WHY WE FIGHT
An April 9 report on WNYC Radio informs us that last year, 21 bicyclists were killed in vehicle crashes in New York City—but only two drivers were arrested. Local district attorneys, when pressed to cite convictions for cyclist deaths, gripe about how cyclists and their advocates don't understand how tough it is to call a traffic crash a crime. The most maddening quote:
"We as a society have chosen to drive these big cars," said Joe McCormack, an assistant District Attorney for the Bronx whose job it is to prosecute traffic crimes. "And we also as a society have chosen not to criminalize every single small mistake that just has a dramatic consequence because you're driving a car."
Excuse us? Certainly, a refreshingly blatant admission that cyclists' lives are cheap as a matter of official policy. One reader commented:
"Society" has chosen not to prosecute traffic fatalities as crimes? Since when did "society" decide laws? "Society" has chosen to use a lot of drugs but that hasn't kept thousands and thousands from going to jail. This "society" argument is baloney.
True enough, but it is actually much worse than that. "Society" has "chosen" nothing. The decision to start producing and aggressively marketing gas-guzzling death machines ("SUVs") was made in corporate board rooms in Detroit and Yokohama. Long before that, the decision to make New York and other US cities heavily car-dependent was literally taken in a conspiracy among General Motors and allied companies, which bought up trolley lines around the country only to dismantle them. In New York, they were dealt a big hand by notoriously hubristic development czar Robert Moses, who fetishized neighborhood-crushing highway construction. "Society" has decided that big cars should be careening recklessly across a landscape of endless asphalt and that cyclists' lives are dirt cheap? The hell!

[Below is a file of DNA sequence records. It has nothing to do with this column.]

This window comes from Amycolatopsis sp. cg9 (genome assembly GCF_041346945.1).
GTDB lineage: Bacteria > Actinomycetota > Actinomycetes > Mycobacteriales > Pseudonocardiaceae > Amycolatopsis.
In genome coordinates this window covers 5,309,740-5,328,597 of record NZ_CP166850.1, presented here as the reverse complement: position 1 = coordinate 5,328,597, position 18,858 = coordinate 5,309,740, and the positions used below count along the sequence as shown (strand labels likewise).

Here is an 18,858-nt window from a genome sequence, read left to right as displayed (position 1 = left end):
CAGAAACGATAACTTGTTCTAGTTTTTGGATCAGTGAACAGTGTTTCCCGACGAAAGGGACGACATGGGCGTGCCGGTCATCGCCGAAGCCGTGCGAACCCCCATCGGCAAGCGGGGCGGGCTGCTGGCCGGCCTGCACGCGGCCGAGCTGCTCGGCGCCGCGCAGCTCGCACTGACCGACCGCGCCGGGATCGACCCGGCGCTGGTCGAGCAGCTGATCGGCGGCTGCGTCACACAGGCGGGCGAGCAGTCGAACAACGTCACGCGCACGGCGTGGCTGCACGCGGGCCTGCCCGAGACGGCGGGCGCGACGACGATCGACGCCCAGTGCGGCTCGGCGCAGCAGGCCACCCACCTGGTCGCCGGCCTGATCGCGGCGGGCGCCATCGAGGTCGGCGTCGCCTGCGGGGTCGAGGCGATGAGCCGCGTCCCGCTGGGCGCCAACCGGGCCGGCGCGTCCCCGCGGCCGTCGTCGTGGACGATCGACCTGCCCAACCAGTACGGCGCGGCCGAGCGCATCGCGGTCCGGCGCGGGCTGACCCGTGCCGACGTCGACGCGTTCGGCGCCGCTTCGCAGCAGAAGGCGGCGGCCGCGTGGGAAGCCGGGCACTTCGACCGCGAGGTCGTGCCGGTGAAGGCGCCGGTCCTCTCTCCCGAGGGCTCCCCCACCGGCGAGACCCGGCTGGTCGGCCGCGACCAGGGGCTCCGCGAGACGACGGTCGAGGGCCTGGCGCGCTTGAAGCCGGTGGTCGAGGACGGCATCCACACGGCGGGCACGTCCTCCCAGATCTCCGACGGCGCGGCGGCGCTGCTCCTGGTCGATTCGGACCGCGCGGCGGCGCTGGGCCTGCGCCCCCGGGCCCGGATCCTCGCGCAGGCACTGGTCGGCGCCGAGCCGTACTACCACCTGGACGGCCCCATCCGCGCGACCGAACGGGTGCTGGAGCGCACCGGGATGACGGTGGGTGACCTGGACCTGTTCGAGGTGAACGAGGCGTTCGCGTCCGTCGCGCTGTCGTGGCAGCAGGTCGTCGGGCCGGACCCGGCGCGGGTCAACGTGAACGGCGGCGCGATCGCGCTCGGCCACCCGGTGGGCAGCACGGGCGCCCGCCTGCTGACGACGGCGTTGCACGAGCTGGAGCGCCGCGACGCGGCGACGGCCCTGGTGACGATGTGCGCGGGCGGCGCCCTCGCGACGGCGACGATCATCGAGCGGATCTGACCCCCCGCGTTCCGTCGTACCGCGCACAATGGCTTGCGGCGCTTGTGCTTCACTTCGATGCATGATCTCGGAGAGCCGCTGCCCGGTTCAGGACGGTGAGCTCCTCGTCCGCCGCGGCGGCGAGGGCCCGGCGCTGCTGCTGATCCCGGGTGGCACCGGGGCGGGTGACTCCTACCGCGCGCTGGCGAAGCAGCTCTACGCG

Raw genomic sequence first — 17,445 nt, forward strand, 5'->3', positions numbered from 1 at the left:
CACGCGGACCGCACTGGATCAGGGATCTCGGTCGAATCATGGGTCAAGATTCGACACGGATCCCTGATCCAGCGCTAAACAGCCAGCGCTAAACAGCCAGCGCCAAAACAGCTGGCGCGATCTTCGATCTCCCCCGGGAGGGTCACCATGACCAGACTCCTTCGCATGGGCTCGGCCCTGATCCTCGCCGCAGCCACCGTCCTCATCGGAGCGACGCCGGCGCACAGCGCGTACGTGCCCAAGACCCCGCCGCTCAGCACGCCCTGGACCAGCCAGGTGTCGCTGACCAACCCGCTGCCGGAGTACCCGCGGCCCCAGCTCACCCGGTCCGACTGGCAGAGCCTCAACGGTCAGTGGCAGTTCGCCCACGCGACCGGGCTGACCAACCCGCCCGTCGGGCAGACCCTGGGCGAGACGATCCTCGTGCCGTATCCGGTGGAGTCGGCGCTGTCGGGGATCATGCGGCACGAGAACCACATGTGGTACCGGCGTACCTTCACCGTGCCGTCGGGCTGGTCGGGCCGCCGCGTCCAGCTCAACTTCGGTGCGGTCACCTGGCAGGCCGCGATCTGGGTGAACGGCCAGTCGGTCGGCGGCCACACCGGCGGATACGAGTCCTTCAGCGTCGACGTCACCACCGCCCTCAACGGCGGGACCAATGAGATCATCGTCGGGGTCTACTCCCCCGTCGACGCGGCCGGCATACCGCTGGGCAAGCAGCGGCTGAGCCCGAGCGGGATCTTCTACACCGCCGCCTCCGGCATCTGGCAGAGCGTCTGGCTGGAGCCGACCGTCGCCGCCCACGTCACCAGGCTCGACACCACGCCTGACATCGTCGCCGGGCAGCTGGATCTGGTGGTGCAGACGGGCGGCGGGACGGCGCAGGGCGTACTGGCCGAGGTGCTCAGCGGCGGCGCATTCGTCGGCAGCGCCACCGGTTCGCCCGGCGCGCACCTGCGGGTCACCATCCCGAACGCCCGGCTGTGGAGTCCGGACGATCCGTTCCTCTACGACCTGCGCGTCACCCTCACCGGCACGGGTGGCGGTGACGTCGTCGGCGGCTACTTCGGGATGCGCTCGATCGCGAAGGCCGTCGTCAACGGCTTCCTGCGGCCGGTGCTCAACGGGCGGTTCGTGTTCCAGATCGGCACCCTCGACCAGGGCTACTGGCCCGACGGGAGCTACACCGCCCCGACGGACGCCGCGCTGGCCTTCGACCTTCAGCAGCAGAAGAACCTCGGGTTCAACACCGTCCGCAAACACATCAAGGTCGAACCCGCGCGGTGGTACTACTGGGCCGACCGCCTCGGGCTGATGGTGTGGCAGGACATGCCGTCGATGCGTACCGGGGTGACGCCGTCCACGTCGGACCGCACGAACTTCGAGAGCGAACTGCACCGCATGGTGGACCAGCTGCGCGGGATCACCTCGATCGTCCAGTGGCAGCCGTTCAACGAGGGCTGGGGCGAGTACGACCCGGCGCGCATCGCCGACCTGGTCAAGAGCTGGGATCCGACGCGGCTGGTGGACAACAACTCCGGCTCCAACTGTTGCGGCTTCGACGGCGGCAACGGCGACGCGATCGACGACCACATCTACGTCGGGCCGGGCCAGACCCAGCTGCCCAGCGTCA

Meanwhile in San Francisco, a bicyclist could face vehicular manslaughter charges for plowing into a pedestrian in the Castro district, the Chronicle informs us April 6. The case has apparently sparked a big anti-bicycle backlash in the Bay Area. Now, cyclists who plow into pedestrians are merely emulating the car culture that cyclists should be the alternative to. We aren't arguing that this jerk shouldn't face prosecution. But, as one of our readers in the Bay Area wrote in bringing this case to our attention:
Background numbers are what you'd expect. This is the second cyclist-kills-ped crash in the past year or so, but those are the only two anyone can remember for at least five years. Cars and buses killed 17 peds last year [in San Francisco]. They hit 800 peds a year (plus cyclists and other vehicles). San Francisco ped fatality rate is around 2.5 per hundred thousand. Relatively few drivers are even cited for "accidents" that injure or kill peds, felony charges are vanishingly rare, sentences are commensurate with society's deference to the private automobile: days in jail (maybe), moderate fines, community service, probation.
To cause this much outrage in the local press with a car, you'd have to kill a dozen people at the foot of Market Street, during rush hour, driving naked and waving a machete out the window.
The uproar here is a striking reminder of the fact that there is, as there has always been, a fairly large segment of the American population that absolutely hates adults on bicycles, hates us as intensely as blacks and migrants and poor people and gays and Christians and Muslims and Jews are hated by some—hates us as Other.
If such words come from a reader in the Bay Area, how much truer are they in New York?